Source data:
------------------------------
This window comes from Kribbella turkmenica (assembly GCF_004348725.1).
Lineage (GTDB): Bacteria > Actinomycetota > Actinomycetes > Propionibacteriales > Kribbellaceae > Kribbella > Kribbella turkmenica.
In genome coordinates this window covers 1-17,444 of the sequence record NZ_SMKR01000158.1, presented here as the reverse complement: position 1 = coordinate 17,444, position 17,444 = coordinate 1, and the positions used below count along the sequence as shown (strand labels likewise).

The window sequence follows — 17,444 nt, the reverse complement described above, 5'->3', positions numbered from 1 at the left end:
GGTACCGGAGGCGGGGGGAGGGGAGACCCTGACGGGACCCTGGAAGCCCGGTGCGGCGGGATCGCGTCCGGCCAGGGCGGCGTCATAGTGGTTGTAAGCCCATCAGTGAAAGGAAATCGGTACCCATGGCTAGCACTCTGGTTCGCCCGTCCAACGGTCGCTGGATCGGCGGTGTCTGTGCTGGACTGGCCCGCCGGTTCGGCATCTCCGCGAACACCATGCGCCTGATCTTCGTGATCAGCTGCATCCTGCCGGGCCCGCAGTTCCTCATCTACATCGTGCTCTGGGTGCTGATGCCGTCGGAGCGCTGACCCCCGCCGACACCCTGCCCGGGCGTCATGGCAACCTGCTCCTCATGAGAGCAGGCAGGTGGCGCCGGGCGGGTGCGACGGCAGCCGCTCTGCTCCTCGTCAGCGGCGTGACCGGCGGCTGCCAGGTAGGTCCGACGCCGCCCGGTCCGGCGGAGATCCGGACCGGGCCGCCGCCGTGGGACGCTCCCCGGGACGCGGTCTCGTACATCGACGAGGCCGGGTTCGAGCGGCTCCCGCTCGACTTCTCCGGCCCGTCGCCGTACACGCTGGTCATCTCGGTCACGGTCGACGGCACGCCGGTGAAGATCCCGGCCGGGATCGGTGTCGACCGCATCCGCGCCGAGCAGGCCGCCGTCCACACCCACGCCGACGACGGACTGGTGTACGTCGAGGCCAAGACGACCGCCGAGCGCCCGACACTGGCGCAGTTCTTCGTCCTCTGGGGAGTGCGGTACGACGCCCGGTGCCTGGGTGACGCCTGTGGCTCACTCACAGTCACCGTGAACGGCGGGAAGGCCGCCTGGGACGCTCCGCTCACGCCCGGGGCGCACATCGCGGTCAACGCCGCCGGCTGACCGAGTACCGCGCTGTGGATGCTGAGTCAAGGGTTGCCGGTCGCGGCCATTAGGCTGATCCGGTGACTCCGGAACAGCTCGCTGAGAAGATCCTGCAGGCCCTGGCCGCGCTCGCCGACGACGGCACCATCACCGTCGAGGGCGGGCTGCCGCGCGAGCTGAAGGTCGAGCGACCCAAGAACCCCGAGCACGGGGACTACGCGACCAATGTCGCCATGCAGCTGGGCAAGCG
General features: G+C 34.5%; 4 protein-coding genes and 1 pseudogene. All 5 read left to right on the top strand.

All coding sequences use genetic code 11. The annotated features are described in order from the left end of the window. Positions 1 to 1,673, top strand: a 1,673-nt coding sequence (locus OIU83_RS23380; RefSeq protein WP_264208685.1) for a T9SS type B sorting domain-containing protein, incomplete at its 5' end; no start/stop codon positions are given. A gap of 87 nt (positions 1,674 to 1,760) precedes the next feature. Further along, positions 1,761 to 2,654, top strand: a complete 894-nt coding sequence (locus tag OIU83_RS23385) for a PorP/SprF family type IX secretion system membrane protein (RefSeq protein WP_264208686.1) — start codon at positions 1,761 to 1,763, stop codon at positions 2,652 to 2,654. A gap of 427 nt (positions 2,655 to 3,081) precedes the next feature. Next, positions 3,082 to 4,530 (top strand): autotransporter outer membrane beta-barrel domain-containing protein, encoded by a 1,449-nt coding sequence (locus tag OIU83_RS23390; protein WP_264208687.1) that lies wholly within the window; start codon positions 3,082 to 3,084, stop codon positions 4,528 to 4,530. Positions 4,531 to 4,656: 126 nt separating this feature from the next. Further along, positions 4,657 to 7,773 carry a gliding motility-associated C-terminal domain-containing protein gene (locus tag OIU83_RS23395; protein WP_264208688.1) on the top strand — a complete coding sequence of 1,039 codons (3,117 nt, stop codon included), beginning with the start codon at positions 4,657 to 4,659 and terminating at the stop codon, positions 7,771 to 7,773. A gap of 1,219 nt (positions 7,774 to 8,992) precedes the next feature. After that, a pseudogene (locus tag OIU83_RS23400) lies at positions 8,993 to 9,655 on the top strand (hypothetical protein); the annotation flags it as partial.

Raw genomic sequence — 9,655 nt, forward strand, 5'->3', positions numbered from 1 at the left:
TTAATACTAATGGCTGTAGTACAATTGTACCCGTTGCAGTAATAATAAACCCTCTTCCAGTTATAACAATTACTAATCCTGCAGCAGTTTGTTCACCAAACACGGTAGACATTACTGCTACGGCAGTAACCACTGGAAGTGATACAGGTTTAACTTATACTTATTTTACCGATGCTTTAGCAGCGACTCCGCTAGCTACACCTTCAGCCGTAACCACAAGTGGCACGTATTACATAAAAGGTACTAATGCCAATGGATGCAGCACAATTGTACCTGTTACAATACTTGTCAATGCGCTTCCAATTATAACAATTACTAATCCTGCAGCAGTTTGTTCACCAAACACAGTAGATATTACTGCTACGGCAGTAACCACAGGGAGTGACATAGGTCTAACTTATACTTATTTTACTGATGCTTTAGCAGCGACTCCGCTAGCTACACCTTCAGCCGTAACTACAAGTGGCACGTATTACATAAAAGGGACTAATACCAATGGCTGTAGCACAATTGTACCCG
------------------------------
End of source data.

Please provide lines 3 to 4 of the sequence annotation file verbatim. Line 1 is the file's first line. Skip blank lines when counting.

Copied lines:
In genome coordinates this window covers 1-17,444 of the sequence record NZ_SMKR01000158.1, presented here as the reverse complement: position 1 = coordinate 17,444, position 17,444 = coordinate 1, and the positions used below count along the sequence as shown (strand labels likewise).

The window sequence follows — 17,444 nt, the reverse complement described above, 5'->3', positions numbered from 1 at the left end: